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How do new portability rules affect trusts, estate planning?

From time to time, changes to Michigan or federal laws affect the way in which people approach estate planning. Failure to monitor these changes and update estate plans could have unintended consequences, particular in terms of taxation.

The most recent changes to federal estate taxes came with the American Taxpayer Relief Act of 2012. Under this law, spousal exemption portability was put into law permanently. When people pass away, they can distribute assets to their spouses without tax liability and can distribute up to $5.34 million (in 2014) to others without taxation. Any unused portion of the $5.34 million exemption is passed to the deceased person's spouse under the portability provision.

Being able to exempt up to $10.68 million worth of assets from taxation, by combining both spouse's exemptions, may relieve tax concerns for many people. Traditionally, people have used bypass trusts to avoid subjecting assets to estate taxes. Some people, as a result, might believe that the new portability law means that a trust isn't necessary.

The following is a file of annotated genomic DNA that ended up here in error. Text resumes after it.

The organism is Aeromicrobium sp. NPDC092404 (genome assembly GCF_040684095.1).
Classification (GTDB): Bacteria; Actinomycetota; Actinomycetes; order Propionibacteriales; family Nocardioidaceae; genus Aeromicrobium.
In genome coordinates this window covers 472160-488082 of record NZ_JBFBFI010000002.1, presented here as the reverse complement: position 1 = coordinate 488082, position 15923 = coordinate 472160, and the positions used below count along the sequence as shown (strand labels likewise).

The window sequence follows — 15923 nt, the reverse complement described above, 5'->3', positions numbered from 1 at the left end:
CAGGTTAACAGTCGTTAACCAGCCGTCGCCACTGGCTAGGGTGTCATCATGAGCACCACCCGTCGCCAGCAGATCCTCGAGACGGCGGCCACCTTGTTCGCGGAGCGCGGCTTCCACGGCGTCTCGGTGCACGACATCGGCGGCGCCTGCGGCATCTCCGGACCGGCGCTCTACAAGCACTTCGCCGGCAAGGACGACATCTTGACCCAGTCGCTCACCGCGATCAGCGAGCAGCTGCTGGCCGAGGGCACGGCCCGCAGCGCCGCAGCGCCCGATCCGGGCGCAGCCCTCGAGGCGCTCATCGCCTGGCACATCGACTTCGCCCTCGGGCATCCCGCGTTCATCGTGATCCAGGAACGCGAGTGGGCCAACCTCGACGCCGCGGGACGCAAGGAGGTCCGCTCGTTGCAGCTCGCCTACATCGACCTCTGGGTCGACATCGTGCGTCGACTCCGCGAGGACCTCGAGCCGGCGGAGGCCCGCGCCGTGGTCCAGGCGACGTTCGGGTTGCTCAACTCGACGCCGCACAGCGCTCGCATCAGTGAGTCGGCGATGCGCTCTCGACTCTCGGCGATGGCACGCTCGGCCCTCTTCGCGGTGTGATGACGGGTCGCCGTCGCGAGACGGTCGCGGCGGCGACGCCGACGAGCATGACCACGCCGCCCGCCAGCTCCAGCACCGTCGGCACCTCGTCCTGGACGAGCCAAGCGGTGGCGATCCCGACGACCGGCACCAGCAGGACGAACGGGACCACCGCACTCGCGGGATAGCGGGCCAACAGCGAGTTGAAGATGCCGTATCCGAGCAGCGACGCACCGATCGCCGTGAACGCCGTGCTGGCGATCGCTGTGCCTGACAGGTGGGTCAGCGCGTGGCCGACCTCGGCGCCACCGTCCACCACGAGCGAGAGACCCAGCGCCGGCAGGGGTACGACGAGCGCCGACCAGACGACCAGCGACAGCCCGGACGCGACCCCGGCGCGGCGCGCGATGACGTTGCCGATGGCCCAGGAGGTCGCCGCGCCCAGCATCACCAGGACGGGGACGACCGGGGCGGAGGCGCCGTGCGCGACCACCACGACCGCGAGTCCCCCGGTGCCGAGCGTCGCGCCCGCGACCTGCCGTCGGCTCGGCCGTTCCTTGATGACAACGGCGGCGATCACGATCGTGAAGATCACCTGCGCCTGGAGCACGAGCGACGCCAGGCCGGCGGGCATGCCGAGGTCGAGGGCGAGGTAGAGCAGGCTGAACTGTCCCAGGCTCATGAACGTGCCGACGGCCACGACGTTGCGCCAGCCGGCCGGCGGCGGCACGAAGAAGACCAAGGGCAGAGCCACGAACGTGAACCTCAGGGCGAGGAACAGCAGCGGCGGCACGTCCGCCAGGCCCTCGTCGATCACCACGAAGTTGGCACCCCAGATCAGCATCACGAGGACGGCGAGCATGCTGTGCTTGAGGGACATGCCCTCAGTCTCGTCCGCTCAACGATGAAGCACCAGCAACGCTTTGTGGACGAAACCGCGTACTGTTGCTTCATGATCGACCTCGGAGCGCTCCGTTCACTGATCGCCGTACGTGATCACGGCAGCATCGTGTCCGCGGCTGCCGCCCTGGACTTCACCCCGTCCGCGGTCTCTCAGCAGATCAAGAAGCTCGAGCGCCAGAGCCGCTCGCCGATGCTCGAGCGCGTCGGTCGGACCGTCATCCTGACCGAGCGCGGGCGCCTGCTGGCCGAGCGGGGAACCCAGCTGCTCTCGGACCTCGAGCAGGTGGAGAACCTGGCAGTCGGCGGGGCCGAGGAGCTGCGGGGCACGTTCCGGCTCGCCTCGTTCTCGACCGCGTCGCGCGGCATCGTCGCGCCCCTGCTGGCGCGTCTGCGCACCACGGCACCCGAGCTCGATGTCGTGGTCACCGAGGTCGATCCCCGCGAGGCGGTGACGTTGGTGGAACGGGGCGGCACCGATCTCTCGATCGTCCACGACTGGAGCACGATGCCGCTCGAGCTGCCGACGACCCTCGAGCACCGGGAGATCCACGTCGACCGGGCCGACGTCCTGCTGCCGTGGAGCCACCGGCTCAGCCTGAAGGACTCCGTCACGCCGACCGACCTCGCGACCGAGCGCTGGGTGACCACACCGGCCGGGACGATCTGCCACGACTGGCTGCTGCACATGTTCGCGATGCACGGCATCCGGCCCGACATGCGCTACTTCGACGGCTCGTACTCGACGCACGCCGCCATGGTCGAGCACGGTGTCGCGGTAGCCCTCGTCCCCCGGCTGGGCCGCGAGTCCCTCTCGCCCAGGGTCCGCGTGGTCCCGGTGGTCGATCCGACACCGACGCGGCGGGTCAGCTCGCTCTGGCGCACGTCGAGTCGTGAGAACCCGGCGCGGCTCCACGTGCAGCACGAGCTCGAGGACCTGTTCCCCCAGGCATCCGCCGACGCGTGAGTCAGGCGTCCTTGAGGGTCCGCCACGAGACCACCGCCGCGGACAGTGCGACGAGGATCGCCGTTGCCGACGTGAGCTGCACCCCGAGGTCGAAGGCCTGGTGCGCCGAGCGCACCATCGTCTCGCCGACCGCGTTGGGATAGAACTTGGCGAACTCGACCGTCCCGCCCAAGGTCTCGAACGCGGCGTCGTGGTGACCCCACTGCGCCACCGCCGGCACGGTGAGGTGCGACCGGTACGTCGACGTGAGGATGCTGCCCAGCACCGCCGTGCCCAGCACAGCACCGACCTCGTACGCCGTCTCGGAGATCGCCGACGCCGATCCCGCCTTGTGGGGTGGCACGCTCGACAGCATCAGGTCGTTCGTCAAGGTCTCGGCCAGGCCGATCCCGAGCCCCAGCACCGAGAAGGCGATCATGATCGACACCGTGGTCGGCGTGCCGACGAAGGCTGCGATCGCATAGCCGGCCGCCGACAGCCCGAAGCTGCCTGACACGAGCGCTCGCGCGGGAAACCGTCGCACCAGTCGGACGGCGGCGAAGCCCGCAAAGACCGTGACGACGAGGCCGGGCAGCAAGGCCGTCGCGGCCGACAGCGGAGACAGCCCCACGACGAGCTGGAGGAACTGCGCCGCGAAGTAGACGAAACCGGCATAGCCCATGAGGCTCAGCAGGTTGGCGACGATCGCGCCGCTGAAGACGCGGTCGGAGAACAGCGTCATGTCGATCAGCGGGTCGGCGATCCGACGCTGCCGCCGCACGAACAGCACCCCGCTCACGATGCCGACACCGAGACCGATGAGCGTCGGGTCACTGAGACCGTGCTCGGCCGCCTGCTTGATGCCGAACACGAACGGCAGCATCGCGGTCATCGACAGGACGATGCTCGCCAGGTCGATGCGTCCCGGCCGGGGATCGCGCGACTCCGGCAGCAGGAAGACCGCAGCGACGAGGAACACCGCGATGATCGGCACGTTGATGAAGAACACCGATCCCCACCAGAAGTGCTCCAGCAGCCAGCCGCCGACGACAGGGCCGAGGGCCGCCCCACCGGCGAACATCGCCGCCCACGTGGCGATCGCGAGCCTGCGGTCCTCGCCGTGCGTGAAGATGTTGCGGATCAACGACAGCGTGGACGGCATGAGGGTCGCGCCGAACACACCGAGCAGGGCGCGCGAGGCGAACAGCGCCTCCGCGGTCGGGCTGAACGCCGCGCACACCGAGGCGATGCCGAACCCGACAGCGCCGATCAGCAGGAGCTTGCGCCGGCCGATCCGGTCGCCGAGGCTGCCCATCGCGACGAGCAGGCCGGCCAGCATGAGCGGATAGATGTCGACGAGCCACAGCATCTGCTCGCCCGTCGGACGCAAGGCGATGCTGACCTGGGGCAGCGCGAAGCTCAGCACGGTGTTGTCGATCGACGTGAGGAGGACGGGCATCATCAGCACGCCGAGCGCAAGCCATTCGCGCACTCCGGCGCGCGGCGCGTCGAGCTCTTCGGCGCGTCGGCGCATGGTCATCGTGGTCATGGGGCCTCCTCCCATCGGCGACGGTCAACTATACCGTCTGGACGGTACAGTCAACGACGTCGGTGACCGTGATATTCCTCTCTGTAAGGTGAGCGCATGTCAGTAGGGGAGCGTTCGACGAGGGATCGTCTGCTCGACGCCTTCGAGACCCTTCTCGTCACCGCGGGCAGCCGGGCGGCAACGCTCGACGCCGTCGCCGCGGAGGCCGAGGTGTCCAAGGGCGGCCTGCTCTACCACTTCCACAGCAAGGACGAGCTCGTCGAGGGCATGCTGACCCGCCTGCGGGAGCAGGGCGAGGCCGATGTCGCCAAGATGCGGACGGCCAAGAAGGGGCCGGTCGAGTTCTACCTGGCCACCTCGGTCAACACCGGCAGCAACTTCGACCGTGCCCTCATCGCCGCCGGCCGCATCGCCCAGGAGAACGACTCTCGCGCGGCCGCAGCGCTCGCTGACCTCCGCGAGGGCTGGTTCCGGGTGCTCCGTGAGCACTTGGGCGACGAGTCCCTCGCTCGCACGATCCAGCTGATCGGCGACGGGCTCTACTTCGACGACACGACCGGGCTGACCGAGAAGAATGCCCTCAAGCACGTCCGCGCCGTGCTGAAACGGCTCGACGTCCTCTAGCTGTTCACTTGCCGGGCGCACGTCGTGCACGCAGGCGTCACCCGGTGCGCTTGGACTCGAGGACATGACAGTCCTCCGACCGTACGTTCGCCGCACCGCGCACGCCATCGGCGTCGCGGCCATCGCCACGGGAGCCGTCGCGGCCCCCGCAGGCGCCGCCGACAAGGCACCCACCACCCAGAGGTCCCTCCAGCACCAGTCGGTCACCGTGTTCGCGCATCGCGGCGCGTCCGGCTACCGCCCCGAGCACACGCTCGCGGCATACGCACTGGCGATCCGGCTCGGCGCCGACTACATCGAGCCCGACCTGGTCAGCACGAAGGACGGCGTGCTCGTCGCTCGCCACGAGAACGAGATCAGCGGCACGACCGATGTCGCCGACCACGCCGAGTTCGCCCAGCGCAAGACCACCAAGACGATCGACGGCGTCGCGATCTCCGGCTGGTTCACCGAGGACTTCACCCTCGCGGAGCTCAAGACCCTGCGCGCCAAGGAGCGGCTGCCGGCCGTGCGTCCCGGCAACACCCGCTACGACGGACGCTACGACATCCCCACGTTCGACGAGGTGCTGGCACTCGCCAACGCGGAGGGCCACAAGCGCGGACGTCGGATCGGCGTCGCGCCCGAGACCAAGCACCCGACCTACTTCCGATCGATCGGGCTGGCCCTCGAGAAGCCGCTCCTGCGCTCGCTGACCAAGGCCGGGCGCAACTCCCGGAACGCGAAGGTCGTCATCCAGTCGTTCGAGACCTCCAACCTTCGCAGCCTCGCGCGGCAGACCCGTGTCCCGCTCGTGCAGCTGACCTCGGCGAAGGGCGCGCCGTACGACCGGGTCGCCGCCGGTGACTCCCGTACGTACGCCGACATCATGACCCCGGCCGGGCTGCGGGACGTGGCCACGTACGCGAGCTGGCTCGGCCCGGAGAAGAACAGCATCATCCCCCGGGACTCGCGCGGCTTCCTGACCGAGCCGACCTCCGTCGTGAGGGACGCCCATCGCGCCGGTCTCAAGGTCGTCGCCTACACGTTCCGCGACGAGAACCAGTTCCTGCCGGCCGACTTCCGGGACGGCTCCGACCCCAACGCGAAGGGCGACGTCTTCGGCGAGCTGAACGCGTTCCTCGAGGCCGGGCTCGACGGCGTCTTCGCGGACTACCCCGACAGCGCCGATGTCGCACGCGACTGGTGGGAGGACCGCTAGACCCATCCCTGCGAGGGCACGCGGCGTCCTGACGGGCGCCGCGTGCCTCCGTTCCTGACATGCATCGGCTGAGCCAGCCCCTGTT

Although trusts are typically associated with tax benefits, the reality is that they can serve other purposes. In fact, a report from Business Management Daily, points out that trusts can protect a person's assets in other ways. For example, a trust can be created to prevent assets from being distributed to unintended beneficiaries. Trusts can be drafted to administer assets to loved ones in clear, specific ways to meet the desires of the person creating an estate plan.

As we have previously mentioned on this blog, every person has different needs and assets. Estate plans should cater to individual differences. For some people, creating a trust may be the best way to protect and pass on assets.

Source: Business Management Daily, "Forget the bypass trust? Not so fast," Dec. 30, 2013

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